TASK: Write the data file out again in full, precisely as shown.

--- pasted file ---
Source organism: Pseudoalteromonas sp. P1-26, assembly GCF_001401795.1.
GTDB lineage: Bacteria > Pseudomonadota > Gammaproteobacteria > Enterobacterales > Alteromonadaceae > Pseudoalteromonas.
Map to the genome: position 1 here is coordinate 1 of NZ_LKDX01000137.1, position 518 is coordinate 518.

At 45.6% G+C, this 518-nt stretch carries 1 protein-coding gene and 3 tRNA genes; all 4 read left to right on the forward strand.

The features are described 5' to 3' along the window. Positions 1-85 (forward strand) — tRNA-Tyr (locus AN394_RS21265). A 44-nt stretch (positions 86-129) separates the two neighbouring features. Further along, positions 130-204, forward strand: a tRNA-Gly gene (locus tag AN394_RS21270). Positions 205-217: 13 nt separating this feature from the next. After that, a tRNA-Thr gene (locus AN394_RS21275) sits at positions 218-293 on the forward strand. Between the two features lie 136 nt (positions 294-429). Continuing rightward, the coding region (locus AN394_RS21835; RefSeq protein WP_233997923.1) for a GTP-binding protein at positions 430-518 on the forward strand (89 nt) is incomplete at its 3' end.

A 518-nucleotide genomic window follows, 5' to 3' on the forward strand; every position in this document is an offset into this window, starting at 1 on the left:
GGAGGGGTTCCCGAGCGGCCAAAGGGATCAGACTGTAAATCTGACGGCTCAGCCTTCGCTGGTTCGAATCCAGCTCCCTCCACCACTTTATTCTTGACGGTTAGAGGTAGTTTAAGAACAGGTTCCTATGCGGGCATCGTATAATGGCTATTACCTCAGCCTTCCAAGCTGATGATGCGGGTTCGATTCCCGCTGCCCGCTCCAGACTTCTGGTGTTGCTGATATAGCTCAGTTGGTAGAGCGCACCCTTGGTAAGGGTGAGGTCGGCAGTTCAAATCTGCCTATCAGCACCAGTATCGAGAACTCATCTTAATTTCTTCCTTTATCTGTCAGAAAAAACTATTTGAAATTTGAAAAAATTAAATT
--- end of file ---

Source organism: Pseudoalteromonas sp. P1-26, assembly GCF_001401795.1.
GTDB lineage: Bacteria > Pseudomonadota > Gammaproteobacteria > Enterobacterales > Alteromonadaceae > Pseudoalteromonas.
Map to the genome: position 1 here is coordinate 1 of NZ_LKDX01000137.1, position 518 is coordinate 518.

At 45.6% G+C, this 518-nt stretch carries 1 protein-coding gene and 3 tRNA genes; all 4 read left to right on the forward strand.

The features are described 5' to 3' along the window. Positions 1-85 (forward strand) — tRNA-Tyr (locus AN394_RS21265). A 44-nt stretch (positions 86-129) separates the two neighbouring features. Further along, positions 130-204, forward strand: a tRNA-Gly gene (locus tag AN394_RS21270). Positions 205-217: 13 nt separating this feature from the next. After that, a tRNA-Thr gene (locus AN394_RS21275) sits at positions 218-293 on the forward strand. Between the two features lie 136 nt (positions 294-429). Continuing rightward, the coding region (locus AN394_RS21835; RefSeq protein WP_233997923.1) for a GTP-binding protein at positions 430-518 on the forward strand (89 nt) is incomplete at its 3' end.

A 518-nucleotide genomic window follows, 5' to 3' on the forward strand; every position in this document is an offset into this window, starting at 1 on the left:
GGAGGGGTTCCCGAGCGGCCAAAGGGATCAGACTGTAAATCTGACGGCTCAGCCTTCGCTGGTTCGAATCCAGCTCCCTCCACCACTTTATTCTTGACGGTTAGAGGTAGTTTAAGAACAGGTTCCTATGCGGGCATCGTATAATGGCTATTACCTCAGCCTTCCAAGCTGATGATGCGGGTTCGATTCCCGCTGCCCGCTCCAGACTTCTGGTGTTGCTGATATAGCTCAGTTGGTAGAGCGCACCCTTGGTAAGGGTGAGGTCGGCAGTTCAAATCTGCCTATCAGCACCAGTATCGAGAACTCATCTTAATTTCTTCCTTTATCTGTCAGAAAAAACTATTTGAAATTTGAAAAAATTAAATT